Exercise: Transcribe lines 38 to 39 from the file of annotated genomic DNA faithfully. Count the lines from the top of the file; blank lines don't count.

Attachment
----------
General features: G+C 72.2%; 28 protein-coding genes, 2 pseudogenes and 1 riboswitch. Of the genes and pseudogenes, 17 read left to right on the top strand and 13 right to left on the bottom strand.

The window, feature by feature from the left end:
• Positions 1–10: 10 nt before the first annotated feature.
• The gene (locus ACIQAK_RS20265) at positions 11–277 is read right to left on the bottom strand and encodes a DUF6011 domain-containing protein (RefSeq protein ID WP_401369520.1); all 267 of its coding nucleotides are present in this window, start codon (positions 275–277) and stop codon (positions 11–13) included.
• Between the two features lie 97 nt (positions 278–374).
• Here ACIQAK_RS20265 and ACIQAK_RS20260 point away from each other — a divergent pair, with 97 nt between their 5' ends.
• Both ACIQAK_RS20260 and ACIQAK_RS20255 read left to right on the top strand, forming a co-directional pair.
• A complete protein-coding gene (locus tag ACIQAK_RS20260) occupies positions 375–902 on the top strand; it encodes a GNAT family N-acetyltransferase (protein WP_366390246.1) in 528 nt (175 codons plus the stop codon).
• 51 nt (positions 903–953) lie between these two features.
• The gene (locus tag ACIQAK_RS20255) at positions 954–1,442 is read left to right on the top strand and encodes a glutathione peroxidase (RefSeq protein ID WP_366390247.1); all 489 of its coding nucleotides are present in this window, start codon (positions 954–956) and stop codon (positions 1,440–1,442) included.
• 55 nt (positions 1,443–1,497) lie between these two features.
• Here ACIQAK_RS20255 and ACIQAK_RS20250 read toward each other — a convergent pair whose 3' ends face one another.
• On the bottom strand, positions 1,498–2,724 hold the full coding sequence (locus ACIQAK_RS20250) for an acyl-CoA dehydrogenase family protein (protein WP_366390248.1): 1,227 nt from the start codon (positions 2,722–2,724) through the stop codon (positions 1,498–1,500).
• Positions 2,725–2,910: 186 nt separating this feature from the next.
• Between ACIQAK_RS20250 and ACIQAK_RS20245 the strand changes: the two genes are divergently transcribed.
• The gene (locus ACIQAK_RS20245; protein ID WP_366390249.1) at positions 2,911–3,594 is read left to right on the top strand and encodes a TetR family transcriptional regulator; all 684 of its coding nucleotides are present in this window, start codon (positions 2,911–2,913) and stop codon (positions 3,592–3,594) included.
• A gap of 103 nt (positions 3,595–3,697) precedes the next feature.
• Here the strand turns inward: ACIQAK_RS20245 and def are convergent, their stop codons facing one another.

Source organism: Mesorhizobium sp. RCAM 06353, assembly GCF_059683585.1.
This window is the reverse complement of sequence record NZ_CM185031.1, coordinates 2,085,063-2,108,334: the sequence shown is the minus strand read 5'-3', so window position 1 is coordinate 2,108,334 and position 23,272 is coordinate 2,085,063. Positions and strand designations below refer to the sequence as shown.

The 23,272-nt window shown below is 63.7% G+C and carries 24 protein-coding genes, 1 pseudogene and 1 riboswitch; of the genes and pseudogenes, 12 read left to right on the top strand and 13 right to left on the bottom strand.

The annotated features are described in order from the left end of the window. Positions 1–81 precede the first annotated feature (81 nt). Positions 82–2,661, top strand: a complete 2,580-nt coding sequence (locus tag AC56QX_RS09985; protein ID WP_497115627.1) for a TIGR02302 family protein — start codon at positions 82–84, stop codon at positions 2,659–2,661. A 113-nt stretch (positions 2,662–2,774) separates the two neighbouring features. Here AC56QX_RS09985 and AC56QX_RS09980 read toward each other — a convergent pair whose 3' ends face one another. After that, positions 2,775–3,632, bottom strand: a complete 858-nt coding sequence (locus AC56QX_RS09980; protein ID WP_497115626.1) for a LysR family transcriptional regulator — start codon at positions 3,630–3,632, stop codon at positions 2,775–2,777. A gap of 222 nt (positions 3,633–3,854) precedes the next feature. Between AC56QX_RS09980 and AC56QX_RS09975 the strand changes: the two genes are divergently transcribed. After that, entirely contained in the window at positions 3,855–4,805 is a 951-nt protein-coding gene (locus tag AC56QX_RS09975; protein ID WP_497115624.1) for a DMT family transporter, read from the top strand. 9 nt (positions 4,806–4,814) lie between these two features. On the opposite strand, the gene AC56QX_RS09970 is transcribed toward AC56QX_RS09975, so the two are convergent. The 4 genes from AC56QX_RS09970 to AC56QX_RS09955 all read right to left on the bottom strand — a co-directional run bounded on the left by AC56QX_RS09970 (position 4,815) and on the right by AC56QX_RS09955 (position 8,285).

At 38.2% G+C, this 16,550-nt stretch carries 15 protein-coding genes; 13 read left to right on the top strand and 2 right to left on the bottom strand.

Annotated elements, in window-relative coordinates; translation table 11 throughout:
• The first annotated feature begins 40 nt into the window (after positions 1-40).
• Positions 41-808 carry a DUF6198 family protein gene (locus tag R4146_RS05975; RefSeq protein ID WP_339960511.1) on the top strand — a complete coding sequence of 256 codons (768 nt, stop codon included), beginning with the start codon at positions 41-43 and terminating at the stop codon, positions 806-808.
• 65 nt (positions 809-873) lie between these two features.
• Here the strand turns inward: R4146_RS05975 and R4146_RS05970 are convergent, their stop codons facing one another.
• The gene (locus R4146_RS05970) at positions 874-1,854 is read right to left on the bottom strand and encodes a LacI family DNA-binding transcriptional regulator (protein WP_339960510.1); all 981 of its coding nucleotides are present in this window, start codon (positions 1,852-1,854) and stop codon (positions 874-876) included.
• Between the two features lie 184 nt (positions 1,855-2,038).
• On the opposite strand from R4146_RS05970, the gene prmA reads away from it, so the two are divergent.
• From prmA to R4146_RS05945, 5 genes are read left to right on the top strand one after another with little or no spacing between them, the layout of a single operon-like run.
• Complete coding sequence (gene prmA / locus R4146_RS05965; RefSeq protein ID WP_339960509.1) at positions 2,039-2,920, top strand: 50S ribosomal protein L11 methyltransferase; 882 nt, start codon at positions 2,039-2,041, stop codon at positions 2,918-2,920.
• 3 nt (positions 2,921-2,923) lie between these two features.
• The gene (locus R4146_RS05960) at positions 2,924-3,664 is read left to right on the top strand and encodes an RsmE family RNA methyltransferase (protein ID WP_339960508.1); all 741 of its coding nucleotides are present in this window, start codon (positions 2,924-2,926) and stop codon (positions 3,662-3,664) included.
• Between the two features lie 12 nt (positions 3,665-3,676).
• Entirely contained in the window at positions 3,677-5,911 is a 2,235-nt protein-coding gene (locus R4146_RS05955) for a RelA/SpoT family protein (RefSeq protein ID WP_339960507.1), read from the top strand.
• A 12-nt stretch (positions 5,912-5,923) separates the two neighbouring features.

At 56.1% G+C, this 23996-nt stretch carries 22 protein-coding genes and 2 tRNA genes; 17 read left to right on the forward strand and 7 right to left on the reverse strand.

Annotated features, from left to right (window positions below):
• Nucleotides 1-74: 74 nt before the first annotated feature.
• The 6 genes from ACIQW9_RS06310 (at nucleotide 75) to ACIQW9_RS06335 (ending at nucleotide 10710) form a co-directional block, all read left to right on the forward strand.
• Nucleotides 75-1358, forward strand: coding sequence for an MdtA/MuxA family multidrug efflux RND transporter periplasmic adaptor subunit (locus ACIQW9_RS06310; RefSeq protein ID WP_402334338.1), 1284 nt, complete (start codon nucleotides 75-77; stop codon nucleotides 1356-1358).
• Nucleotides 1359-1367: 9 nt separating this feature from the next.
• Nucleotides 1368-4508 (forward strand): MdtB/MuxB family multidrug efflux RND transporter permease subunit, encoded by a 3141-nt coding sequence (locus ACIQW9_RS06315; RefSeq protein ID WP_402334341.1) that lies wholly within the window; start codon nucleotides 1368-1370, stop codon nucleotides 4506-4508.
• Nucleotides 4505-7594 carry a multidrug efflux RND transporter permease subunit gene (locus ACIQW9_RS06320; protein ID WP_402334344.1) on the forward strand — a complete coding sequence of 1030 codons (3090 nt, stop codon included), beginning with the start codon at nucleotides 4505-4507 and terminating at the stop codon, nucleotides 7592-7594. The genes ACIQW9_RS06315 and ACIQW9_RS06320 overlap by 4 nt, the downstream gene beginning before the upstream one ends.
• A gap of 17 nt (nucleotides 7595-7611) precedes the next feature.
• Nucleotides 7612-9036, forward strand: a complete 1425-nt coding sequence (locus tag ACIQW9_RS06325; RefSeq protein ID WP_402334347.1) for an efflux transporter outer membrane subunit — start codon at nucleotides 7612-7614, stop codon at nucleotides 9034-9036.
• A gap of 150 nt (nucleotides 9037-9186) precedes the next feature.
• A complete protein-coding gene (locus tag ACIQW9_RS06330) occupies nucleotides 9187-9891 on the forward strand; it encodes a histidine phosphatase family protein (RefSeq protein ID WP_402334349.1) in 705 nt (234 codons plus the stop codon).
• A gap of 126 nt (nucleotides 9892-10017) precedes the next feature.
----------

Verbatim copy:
• A 12-nt stretch (positions 5,912-5,923) separates the two neighbouring features.

At 56.1% G+C, this 23996-nt stretch carries 22 protein-coding genes and 2 tRNA genes; 17 read left to right on the forward strand and 7 right to left on the reverse strand.